We have seen that there is an inbuilt tendency to variation during reproduction, both because of errors in DNA copying and as a result of sexual reproduction.
- A rare variation can become a common characteristic in a population when the frequency of an inherited trait changes over generations. Since genes control traits, we can say that the frequency of certain genes in a population changed over generations. This is the essence of the idea of evolution.
- A particular variation may become common if it gives a survival advantage to the population. This is known as Natural selection which can direct evolution in a population. It results in adaptations in the population to fit their environment better.
- Accidents in small populations can change the frequency of some genes in a population, even if they give no survival advantage. This is the notion of genetic drift, which provides diversity without any adaptations.
Explain how sexual reproduction gives rise to more viable variations than asexual reproduction. How does this affect the evolution of those organisms that reproduce sexually?
Sexual reproduction gives rise to more viable variations as compared to asexual reproduction. It is because there is an inbuilt tendency to variation during reproduction because of errors in DNA copying. In asexual reproduction, genes cannot be separated from the parent organism.
The resulting variation in traits out of sexual reproduction not only helps in the survival of species but also support diversity in long run. Drift in genetic traits gets accumulated spanning across generations, this gives rise to the formation of new species.
Why are the small numbers of surviving tigers a cause of worry from the point of view of genetics?
A small number of surviving tigers is the cause of worry from the point of view of genetics because the size of its population plays a dominant role for its evolutionary expansion. For a small population of tigers, diversity of traits will be adversely affected as gene pool will be less and hence there will be less variations. In the event of a disease or natural disaster possibility of survival against numbers will be greatly reduced. Small number of surviving tiger will affect diversity negatively and will result in an ecological imbalance.
Acquired and Inherited Traits
Acquired Trait is a phenotypic characteristic, acquired during growth and development, that is not genetically based and therefore cannot be passed on to the next generation (for example, the large muscles of a weight lifter).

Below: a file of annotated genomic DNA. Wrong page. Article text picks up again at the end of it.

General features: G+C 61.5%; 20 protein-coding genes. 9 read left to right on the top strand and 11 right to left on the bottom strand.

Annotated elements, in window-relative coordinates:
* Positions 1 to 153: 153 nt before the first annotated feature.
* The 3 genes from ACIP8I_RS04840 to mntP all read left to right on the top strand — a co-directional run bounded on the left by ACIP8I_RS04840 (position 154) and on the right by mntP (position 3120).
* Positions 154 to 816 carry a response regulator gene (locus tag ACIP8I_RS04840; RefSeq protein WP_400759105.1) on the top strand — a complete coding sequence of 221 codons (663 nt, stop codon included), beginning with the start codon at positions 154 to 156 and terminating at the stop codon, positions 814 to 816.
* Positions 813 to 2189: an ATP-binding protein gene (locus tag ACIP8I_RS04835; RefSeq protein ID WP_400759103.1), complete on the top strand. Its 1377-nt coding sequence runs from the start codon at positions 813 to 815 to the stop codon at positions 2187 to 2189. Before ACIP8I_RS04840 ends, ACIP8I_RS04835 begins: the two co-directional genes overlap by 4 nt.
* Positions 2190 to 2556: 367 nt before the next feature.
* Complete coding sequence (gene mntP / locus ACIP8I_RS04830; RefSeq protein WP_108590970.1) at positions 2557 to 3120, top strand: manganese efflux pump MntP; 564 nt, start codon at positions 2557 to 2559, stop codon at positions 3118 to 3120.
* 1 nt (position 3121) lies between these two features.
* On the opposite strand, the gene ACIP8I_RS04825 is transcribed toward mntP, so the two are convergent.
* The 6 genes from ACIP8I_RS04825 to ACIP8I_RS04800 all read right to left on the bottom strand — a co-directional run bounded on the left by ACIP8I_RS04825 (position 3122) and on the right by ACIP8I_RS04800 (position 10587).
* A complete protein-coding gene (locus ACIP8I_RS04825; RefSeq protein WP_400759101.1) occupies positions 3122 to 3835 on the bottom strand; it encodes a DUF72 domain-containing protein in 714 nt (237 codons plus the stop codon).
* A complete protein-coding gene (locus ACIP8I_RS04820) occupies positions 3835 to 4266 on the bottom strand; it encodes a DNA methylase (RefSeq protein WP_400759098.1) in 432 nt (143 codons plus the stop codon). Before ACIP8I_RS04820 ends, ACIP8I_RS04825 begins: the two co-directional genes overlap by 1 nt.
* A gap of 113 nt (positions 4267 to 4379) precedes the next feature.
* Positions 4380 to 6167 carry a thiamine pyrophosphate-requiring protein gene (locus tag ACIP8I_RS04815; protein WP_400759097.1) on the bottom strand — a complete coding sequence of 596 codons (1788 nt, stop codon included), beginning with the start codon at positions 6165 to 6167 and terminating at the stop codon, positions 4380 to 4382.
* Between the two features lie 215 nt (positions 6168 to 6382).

For evolution to take place, there must be changes in the DNA of the germ cell. Change in non-reproductive tissues cannot be passed on to the DNA of the germ cells. Therefore the experiences of an individual during its lifetime cannot be passed on to its progeny, and cannot direct evolution.
Example: If we breed a group of mice, all their progeny will have tails, as expected. Now, if the tails of these mice are removed by surgery in each generation, then these tailless mice do not produce tailless progeny because removal of the tail cannot change the genes of the germ cells of the mice.
Differences between acquired traits and inherited traits:
|Acquired Traits||Inherited Traits|
|1. These traits or characteristics are not transmitted from one generation to the next||1. These traits are transmitted from parents to their progeny.|
|2. These traits do not bring about any changes in the germ cells or DNA as these are changes in non-reproductive tissues.||2. Genes of inherited traits are present in the germ cells or DNA|
|3. These cannot direct evolution as these are experiences of an individual acquired during its lifetime.||3. These may direct evolution as these bring about changes in the germ cells or DNA.|
|Example: Acquiring a new hair style||Example: Hair texture|
Origin of Life on Earth
J.B.S. Haldane suggested in 1929 that life must have developed from the simple inorganic molecules which were present on earth soon after it was formed. He speculated that the conditions on earth at that time, which were far from the conditions we see today, could have given rise to more complex organic molecules that were necessary for life. The first primitive organisms would arise from further chemical synthesis.
In 1953, Stanley L. Miller and Harold C. Urey assembled an atmosphere similar to that thought to exist on early earth (this had molecules like ammonia, methane, and hydrogen sulphide, but no oxygen) over water. This was maintained at a temperature just below 100°C and sparks were passed through the mixture of gases to simulate lightning. At the end of a week, 15% of the carbon (from methane) had been converted to simple compounds of carbon including amino acids which make up protein molecules.